See also brown bag test
A group of African Americans which limits its membership to "blue veins" or light skinned black people. During the turn of the century there were self-proclaimed Blue Vein Societies in dozens of US cities representing the miniscule Black upper and upper-middle classes. The societies aped partician white "Blue Blood Socieities" (satirzed by Edith Wharton) and their cheif purpose seems to have been to sponsor balls as meeting places for elgible "blue veined" youth.
The African American write Charles W. Chestnutt describes the origin of the term in the quote below when talking about the Cleveland Blue Vein Society.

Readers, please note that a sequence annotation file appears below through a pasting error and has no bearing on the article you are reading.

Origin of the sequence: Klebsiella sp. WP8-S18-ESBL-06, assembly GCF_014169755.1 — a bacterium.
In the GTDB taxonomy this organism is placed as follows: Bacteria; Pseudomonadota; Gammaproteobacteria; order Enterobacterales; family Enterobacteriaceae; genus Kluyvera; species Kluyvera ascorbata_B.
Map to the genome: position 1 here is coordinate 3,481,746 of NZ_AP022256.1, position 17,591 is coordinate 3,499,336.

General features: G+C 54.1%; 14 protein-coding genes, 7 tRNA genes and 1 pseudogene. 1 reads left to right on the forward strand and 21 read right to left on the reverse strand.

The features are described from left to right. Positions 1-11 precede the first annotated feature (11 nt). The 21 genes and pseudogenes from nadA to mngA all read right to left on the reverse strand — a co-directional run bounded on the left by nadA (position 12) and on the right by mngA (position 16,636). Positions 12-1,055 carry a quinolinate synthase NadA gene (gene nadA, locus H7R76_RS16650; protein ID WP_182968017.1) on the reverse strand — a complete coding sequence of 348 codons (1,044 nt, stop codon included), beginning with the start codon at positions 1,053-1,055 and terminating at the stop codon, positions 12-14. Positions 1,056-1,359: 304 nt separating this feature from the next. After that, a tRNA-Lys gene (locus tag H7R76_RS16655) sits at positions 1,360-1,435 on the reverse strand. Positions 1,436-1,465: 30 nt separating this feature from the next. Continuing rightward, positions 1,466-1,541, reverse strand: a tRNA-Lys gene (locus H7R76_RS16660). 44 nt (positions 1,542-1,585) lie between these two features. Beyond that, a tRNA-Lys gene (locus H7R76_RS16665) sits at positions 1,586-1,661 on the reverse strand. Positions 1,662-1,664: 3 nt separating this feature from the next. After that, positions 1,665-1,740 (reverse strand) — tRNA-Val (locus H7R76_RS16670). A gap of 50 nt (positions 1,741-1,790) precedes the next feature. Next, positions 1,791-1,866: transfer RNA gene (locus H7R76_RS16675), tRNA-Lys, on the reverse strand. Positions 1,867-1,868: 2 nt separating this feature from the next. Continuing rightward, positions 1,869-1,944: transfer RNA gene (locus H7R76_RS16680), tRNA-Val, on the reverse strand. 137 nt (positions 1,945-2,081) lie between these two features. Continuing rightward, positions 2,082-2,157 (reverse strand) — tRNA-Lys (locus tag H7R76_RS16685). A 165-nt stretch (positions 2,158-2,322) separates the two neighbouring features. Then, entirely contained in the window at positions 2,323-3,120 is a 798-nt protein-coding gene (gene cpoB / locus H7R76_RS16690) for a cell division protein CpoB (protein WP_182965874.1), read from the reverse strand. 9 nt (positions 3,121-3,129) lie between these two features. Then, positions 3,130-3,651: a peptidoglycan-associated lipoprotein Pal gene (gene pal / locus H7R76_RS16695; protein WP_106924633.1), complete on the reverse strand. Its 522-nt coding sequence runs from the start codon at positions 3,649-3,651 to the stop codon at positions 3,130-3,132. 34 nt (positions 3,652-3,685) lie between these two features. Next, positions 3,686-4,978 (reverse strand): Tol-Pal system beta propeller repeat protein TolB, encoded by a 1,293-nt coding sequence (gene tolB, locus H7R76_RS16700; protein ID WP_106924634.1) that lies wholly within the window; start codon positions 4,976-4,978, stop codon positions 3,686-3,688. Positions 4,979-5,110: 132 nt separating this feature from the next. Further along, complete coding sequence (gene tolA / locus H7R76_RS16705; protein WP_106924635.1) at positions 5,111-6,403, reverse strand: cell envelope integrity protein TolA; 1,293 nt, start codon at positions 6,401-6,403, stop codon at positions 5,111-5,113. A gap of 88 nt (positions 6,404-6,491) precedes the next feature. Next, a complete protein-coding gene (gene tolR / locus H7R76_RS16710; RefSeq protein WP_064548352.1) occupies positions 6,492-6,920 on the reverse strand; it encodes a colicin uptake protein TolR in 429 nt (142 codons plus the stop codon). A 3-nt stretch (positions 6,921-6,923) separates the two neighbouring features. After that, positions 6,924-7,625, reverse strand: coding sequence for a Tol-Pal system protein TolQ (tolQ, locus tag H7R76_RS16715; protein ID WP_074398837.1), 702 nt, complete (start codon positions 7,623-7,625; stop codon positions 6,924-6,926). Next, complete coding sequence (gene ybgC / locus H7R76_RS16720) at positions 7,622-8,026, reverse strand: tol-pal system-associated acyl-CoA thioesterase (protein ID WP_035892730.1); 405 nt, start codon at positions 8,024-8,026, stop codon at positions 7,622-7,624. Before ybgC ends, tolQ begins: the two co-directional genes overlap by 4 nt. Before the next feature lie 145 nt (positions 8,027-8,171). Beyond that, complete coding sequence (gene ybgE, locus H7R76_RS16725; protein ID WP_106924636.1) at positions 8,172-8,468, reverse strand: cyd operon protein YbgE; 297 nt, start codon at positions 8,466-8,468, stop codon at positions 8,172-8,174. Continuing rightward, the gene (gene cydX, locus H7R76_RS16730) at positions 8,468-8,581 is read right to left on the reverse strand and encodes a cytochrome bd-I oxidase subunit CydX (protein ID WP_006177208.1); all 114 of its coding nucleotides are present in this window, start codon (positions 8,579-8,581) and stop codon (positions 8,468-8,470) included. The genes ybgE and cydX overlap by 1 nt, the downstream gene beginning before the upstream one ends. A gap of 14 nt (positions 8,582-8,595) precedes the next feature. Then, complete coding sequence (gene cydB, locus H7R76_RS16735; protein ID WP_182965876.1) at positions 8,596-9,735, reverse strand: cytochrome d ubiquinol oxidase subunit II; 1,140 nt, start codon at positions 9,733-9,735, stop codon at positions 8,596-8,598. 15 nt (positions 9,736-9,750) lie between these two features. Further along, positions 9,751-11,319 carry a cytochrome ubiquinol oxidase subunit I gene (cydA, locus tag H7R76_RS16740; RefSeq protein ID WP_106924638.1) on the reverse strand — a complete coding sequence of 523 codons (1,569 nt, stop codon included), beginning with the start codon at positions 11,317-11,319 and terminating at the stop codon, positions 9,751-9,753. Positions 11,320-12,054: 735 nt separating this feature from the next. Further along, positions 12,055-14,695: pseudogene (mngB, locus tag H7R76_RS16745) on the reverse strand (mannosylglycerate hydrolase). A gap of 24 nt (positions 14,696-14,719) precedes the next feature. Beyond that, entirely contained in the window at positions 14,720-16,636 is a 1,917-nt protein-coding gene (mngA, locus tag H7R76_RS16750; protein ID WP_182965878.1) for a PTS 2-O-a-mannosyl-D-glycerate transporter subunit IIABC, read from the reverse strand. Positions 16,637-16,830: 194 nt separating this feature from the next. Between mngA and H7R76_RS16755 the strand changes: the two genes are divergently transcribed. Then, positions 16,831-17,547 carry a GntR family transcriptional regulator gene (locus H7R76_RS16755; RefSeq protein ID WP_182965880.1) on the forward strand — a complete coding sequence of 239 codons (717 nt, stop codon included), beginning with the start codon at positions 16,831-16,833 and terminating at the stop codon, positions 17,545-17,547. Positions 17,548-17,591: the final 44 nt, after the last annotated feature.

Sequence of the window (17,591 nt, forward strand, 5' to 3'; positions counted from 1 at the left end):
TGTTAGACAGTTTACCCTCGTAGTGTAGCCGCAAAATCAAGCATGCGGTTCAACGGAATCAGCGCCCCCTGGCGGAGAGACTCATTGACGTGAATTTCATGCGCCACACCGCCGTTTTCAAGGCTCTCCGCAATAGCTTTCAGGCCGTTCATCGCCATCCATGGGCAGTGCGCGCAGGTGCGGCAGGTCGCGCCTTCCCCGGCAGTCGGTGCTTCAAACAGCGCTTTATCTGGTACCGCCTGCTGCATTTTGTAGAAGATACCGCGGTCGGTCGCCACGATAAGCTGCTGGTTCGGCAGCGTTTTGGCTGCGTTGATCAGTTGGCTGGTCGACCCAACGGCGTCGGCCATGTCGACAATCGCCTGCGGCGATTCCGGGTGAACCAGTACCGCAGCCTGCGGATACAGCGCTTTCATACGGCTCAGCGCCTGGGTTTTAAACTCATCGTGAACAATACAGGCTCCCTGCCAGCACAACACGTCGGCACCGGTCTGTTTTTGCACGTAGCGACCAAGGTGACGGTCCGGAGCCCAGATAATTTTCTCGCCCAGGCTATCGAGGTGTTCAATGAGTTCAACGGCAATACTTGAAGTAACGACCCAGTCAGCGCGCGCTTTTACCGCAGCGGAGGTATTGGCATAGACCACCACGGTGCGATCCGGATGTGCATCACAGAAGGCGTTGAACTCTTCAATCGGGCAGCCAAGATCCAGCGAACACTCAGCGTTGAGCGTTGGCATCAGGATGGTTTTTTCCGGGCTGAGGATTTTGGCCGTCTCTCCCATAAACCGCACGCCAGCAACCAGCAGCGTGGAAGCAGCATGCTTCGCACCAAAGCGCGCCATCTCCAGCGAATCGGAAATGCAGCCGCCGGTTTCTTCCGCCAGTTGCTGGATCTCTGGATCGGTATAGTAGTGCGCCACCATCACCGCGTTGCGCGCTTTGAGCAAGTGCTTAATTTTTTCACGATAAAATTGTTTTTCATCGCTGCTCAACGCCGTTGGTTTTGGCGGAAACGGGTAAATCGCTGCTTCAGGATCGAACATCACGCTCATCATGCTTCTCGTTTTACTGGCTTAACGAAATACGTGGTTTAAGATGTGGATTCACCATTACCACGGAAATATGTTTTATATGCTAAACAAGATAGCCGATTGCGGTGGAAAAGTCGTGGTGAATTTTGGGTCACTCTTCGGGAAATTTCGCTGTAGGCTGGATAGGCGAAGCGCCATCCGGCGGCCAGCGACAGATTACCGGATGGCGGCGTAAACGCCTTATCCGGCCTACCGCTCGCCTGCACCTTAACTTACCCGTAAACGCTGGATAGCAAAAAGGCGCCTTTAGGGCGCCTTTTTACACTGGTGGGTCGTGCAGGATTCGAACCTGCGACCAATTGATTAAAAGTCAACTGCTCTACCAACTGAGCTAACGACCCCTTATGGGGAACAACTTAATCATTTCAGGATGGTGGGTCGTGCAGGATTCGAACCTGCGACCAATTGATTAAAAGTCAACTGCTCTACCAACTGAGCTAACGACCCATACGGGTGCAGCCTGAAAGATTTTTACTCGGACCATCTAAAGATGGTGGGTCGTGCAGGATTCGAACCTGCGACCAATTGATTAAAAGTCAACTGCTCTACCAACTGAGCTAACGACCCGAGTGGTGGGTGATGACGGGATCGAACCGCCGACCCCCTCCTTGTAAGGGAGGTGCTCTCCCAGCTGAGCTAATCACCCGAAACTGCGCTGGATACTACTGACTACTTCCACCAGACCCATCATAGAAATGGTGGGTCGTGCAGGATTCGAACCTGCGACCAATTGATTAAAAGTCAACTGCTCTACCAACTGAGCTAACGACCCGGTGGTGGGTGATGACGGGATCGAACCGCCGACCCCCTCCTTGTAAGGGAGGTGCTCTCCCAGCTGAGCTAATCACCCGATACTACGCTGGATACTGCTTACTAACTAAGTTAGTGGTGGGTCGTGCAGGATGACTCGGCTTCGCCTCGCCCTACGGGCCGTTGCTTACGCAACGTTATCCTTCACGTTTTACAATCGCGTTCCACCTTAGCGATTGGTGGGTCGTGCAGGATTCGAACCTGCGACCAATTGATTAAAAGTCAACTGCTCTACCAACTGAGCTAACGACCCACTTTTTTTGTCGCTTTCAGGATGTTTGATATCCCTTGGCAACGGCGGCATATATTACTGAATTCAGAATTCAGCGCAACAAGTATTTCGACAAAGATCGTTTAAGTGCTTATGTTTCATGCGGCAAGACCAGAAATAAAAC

"Some envious outsider made the suggestion that no one was eligible for membership who was not white enough to show blue veins. The suggestion was readily adopted by those who were not of the favored few, and since that time the society, though possessing a longer and more pretentious name, had been known far and wide as the "Blue Vein Society," and its members as the "Blue Veins." "
-- Charles W. Chesnutt, "The Wife of His Youth", 1898
Prices shown in USD.
Type your email address below to get our free Urban Word of the Day every morning!
Emails are sent from firstname.lastname@example.org. We'll never spam you.